Everybody in Grand Rapids has a Jerry Ford story. This is mine.
When I was in high school, Jerry Ford had been congressman forever. (He was first elected to congress before I was even born.)
I had a research paper to write … can’t remember now what the topic was … but somebody told me to get the info I needed from Congressman Jerry Ford. So I wrote to him, and he wrote me back. He sent me everything I needed for my research, and wrote me a personal letter, which I kept.
A few years later, when I was in college, I was sorting through my childhood stuff. I remember picking up the letter from Jerry Ford, looking at it, and saying to myself, “Oh, just throw it away, he’s just Jerry Ford, he’ll never amount to anything.”
This was not because I didn’t respect him, but rather because I thought America was only run by people far more sophisticated and powerful than this man of simple integrity.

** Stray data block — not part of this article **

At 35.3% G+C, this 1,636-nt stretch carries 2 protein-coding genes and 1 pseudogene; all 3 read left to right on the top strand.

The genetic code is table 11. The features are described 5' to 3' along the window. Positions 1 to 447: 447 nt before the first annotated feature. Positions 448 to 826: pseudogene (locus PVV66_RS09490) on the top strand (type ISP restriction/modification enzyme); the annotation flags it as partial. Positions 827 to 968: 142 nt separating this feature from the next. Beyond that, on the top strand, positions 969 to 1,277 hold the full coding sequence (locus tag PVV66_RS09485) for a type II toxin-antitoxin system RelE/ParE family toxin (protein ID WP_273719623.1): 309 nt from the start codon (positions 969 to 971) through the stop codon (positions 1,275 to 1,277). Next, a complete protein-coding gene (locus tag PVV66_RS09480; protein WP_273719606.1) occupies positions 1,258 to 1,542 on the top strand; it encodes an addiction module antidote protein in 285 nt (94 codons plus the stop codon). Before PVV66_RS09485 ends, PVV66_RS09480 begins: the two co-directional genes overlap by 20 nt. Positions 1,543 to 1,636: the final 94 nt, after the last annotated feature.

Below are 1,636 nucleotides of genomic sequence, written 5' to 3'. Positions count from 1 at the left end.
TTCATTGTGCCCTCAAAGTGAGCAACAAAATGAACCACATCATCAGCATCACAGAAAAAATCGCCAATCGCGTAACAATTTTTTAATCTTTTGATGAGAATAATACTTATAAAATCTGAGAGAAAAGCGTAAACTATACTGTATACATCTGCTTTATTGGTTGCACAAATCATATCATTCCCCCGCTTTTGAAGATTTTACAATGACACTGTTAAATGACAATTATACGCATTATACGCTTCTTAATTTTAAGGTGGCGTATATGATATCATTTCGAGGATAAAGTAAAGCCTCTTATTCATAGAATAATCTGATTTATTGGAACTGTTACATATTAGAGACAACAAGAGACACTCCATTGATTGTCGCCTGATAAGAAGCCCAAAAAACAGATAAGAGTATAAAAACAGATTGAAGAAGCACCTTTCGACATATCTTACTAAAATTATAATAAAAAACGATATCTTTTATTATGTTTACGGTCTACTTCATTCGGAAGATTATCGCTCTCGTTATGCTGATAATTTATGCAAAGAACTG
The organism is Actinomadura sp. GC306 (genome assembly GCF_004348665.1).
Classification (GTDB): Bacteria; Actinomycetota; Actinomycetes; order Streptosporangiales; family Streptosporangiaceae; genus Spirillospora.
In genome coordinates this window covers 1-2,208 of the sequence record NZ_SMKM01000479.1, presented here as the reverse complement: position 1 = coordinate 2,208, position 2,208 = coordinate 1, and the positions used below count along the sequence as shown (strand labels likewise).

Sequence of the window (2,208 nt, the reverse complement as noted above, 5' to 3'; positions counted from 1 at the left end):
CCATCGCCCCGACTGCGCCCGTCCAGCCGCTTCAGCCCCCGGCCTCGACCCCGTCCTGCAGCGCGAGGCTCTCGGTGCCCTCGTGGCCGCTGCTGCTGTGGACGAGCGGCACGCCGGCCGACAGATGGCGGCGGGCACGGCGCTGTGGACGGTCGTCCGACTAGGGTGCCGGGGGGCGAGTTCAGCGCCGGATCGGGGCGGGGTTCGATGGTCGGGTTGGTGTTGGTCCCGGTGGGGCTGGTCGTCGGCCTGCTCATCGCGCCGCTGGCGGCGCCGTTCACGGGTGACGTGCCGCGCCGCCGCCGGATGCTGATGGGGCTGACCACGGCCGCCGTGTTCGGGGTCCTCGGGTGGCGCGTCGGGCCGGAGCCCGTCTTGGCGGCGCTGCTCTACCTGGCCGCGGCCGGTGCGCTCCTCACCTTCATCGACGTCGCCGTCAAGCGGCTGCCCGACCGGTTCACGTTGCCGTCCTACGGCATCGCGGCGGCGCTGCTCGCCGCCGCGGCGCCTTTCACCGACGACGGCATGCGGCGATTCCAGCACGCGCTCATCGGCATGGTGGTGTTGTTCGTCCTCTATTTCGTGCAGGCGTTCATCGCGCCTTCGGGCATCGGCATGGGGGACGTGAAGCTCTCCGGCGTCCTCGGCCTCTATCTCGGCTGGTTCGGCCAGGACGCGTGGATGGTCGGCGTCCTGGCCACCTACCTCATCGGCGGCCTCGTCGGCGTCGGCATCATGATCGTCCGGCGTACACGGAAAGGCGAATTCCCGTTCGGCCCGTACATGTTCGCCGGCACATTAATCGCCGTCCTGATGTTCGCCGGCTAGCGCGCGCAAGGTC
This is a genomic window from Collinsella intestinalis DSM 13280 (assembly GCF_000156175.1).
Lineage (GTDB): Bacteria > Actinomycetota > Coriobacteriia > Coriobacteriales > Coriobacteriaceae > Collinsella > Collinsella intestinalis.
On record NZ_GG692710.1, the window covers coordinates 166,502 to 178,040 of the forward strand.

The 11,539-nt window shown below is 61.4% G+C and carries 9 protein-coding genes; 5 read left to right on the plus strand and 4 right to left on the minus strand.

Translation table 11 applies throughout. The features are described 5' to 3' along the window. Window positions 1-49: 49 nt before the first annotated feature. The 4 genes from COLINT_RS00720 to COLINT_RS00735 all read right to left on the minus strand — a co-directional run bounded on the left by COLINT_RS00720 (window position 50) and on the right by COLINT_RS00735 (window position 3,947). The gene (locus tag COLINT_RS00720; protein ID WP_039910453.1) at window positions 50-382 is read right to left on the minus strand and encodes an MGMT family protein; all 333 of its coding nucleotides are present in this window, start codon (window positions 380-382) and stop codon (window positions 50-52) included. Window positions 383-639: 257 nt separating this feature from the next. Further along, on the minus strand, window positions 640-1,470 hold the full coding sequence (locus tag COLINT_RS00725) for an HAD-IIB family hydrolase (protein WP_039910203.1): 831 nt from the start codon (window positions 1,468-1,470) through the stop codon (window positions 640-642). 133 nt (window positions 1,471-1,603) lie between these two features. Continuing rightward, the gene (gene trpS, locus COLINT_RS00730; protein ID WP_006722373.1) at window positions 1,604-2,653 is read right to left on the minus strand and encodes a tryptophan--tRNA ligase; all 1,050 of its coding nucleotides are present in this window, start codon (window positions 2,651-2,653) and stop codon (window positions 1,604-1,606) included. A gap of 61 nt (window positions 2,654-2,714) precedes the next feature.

So I threw away the letter. And time taught me a great lesson: Never despise the day of small things … and never doubt the difference a simple, decent person can make on God’s earth.
13 This wisdom have I seen also under the sun, and it seemed great unto me:
14 There was a little city, and few men within it; and there came a great king against it, and besieged it, and built great bulwarks against it:
15 Now there was found in it a poor wise man, and he by his wisdom delivered the city; yet no man remembered that same poor man.
16 Then said I, Wisdom is better than strength: nevertheless the poor man’s wisdom is despised, and his words are not heard.
17 The words of wise men are heard in quiet more than the cry of him that ruleth among fools.
18 Wisdom is better than weapons of war: but one sinner destroyeth much good.
7 For in the multitude of dreams and many words there are also divers vanities: but fear thou God.
8 If thou seest the oppression of the poor, and violent perverting of judgment and justice in a province, marvel not at the matter: for he that is higher than the highest regardeth; and there be higher than they.